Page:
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I work only with air dried woods that I have harvested for their unique figured grain characteristic. These woods will always move with changes in humidity., unlike kiln dried lumber whose moisture content has been reduced to 6%. I am no pleased with modern commercial synthetic varnishes that have a plastic look. I have read much on the subject of classical oil and alcohol varnishes utilizing tree resin. I don’t want to move forward without some advise from persons with experience in making such varnishes. Given that each resin has different acid resin constituents and percentages developing a receipt by trial and error could be a life long expensive process. I have purchased a wide assortment of gums and resin based upon my readings but I am not applying this custom finish to canvas.
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To be honest, I am not sure what you are asking here. Are you looking for a
recommendation for an alcohol soluble natural resin varnish or an oleoresinous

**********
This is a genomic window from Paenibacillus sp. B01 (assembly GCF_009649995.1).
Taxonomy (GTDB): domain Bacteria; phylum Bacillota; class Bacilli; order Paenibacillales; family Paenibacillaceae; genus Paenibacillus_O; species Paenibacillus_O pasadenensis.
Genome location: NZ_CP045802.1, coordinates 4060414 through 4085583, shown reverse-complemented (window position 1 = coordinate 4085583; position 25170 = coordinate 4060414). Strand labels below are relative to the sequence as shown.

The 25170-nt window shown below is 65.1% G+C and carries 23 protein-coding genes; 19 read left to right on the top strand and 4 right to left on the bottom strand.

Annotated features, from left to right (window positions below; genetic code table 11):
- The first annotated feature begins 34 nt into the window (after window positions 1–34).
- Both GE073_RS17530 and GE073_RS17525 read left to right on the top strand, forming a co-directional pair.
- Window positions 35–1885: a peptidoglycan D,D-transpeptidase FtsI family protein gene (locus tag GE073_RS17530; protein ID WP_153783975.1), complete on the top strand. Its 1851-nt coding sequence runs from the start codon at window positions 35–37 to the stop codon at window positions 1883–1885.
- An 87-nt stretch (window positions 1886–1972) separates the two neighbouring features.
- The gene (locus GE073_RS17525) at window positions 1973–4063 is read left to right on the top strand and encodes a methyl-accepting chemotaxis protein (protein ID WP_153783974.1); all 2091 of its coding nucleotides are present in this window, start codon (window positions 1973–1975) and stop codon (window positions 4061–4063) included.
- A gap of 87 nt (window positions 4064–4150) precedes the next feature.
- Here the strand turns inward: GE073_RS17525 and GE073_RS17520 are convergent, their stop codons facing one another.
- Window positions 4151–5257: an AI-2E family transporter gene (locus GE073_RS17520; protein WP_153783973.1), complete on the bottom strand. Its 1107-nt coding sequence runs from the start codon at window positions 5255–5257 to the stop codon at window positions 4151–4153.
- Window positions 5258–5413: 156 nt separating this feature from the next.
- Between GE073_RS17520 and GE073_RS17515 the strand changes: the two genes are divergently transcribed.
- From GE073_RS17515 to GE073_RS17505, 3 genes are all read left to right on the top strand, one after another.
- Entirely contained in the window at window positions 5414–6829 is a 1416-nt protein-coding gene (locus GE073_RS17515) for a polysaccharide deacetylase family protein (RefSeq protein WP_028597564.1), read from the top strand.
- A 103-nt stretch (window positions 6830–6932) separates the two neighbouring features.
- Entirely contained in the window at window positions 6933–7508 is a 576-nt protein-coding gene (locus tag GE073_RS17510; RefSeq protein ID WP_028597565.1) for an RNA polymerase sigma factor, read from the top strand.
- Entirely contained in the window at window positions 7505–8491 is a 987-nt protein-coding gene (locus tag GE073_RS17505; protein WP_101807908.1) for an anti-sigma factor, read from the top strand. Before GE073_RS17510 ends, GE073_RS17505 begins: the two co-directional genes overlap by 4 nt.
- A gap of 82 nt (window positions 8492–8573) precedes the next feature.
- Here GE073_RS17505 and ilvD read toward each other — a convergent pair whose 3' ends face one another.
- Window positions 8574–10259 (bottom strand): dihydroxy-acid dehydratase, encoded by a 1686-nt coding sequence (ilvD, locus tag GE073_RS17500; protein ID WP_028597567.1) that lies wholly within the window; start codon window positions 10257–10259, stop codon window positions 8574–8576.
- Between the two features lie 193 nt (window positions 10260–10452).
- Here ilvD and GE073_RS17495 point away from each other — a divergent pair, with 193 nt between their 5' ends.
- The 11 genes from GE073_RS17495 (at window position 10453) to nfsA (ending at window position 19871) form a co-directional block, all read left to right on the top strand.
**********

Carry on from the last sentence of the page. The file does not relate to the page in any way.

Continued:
varnish? More importantly, is it for woodwork or for a painted work of art? This
may seem a spurious distinction but the slight yellowing of a woodwork surface
coating may or may not be considered offensive, while it is generally best
avoided in pictorial surface coatings. More importantly, reversibility of said
coating is vastly different if applied over a wood surface as compared to a
fragile pigmented surface. I am sure that my furniture conservation colleagues
will be able to find numerous examples that defy my oversimplified dichotomy above;
the point is still generally valid.
Alcohol varnishes are fine for some media, like
aqueous works, but very problematic for oil paintings, etc. Is it an
oil varnish you desire. If so I hope it is for wood as we cannot recommend such
varnishes as surface coatings for pictorial works. The types of resins you
describe can seem very romantic; especially if they have a seemingly long
history of use (even this can be misleading. Many believe that Dammar was used
by the Old Masters, but there is no mention of it before the 19th century).
In short, we need a bit more information before we can really comment in a
I'm not sure if this is information you already have but this site has some traditional recipes for wooden finishes: Http://www.woodfinishingenterprises.com/techinfo.html, but it seems that you need to buy the author's book to get all of the instructions.